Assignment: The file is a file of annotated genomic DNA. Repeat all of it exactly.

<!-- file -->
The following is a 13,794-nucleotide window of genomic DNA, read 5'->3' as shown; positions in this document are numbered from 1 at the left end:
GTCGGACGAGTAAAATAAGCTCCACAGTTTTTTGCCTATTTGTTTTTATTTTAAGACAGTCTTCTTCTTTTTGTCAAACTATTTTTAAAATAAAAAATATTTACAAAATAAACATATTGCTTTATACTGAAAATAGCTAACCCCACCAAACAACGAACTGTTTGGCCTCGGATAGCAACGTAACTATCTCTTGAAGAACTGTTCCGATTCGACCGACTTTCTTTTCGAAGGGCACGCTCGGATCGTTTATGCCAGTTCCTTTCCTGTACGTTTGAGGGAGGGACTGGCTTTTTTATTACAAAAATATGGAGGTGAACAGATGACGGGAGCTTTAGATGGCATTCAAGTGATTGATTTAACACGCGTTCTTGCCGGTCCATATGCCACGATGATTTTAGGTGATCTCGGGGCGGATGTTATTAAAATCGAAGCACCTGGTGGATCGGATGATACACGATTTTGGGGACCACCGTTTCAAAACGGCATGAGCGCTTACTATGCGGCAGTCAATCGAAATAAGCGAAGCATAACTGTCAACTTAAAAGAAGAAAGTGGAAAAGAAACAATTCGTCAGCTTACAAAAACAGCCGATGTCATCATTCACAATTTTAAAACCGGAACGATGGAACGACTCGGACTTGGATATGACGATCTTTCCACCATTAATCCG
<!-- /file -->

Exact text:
The following is a 13,794-nucleotide window of genomic DNA, read 5'->3' as shown; positions in this document are numbered from 1 at the left end:
GTCGGACGAGTAAAATAAGCTCCACAGTTTTTTGCCTATTTGTTTTTATTTTAAGACAGTCTTCTTCTTTTTGTCAAACTATTTTTAAAATAAAAAATATTTACAAAATAAACATATTGCTTTATACTGAAAATAGCTAACCCCACCAAACAACGAACTGTTTGGCCTCGGATAGCAACGTAACTATCTCTTGAAGAACTGTTCCGATTCGACCGACTTTCTTTTCGAAGGGCACGCTCGGATCGTTTATGCCAGTTCCTTTCCTGTACGTTTGAGGGAGGGACTGGCTTTTTTATTACAAAAATATGGAGGTGAACAGATGACGGGAGCTTTAGATGGCATTCAAGTGATTGATTTAACACGCGTTCTTGCCGGTCCATATGCCACGATGATTTTAGGTGATCTCGGGGCGGATGTTATTAAAATCGAAGCACCTGGTGGATCGGATGATACACGATTTTGGGGACCACCGTTTCAAAACGGCATGAGCGCTTACTATGCGGCAGTCAATCGAAATAAGCGAAGCATAACTGTCAACTTAAAAGAAGAAAGTGGAAAAGAAACAATTCGTCAGCTTACAAAAACAGCCGATGTCATCATTCACAATTTTAAAACCGGAACGATGGAACGACTCGGACTTGGATATGACGATCTTTCCACCATTAATCCG